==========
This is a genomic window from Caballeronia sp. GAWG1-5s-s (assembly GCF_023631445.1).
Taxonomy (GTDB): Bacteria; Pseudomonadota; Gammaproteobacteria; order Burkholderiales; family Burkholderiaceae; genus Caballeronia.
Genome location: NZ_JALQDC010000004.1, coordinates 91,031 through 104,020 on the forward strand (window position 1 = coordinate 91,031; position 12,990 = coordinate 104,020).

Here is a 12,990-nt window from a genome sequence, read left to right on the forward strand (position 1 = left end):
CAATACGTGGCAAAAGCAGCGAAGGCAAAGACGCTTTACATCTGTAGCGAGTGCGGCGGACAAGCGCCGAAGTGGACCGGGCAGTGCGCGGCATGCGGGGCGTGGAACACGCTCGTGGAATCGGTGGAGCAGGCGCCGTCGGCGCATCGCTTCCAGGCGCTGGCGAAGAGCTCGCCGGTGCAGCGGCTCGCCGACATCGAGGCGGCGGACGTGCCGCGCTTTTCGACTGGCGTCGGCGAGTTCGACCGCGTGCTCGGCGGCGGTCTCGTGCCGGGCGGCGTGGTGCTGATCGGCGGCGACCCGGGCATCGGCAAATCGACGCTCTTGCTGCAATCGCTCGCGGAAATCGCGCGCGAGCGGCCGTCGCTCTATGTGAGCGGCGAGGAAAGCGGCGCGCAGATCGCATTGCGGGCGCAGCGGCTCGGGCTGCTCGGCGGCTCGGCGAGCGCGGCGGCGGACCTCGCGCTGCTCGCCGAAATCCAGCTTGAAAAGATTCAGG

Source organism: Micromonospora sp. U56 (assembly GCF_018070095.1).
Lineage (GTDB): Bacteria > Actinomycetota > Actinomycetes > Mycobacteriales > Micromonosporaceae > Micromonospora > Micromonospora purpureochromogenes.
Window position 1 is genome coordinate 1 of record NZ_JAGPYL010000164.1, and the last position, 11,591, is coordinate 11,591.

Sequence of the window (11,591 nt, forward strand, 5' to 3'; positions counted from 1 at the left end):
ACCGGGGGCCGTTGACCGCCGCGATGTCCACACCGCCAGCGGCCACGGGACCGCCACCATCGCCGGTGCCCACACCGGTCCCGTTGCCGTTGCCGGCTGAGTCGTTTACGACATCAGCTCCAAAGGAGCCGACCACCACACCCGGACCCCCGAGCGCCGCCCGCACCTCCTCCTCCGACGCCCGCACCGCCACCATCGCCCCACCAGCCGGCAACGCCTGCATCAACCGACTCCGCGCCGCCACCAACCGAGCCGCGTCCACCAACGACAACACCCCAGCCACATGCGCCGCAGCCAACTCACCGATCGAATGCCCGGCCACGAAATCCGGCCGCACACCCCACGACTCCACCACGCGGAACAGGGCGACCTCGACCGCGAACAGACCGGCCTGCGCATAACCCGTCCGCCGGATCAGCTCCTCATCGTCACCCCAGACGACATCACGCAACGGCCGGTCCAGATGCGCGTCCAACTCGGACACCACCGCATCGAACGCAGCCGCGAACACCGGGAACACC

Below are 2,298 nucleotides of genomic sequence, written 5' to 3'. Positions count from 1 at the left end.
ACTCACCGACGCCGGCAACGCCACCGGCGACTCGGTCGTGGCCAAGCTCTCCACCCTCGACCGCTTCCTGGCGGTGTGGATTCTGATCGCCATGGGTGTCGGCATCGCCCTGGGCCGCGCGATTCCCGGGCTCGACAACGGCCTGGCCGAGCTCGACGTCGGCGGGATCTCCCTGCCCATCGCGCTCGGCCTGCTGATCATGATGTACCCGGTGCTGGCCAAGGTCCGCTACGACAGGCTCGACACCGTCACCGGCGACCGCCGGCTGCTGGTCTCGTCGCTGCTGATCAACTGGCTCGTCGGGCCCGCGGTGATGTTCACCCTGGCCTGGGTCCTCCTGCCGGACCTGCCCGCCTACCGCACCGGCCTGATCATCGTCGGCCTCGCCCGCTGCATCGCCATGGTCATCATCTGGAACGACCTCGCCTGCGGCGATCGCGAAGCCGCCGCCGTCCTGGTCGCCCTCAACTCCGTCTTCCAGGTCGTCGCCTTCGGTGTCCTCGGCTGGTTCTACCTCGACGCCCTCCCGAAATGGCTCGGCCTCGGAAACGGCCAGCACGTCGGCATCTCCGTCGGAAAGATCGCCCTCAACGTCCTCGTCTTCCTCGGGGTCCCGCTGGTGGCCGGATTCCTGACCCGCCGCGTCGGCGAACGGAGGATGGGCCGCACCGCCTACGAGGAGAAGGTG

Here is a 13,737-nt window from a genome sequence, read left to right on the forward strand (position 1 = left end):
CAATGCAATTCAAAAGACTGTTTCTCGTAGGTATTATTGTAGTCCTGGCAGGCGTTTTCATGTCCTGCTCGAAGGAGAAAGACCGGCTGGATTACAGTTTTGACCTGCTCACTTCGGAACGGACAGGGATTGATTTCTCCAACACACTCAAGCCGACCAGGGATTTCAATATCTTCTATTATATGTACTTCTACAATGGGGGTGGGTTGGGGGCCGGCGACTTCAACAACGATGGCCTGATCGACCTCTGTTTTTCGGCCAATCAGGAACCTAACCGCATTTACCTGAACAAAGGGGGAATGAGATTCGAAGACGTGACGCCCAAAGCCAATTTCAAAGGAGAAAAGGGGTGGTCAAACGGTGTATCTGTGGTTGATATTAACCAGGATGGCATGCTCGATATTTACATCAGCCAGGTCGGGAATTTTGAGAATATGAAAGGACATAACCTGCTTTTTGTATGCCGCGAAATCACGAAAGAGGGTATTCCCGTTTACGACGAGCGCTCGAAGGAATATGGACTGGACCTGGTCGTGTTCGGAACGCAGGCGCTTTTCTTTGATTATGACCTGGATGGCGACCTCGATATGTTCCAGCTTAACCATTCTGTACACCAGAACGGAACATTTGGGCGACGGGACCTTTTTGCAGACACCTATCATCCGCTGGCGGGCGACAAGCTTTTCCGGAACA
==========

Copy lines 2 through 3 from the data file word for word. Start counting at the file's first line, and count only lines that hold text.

Taxonomy (GTDB): Bacteria; Pseudomonadota; Gammaproteobacteria; order Burkholderiales; family Burkholderiaceae; genus Caballeronia.
Genome location: NZ_JALQDC010000004.1, coordinates 91,031 through 104,020 on the forward strand (window position 1 = coordinate 91,031; position 12,990 = coordinate 104,020).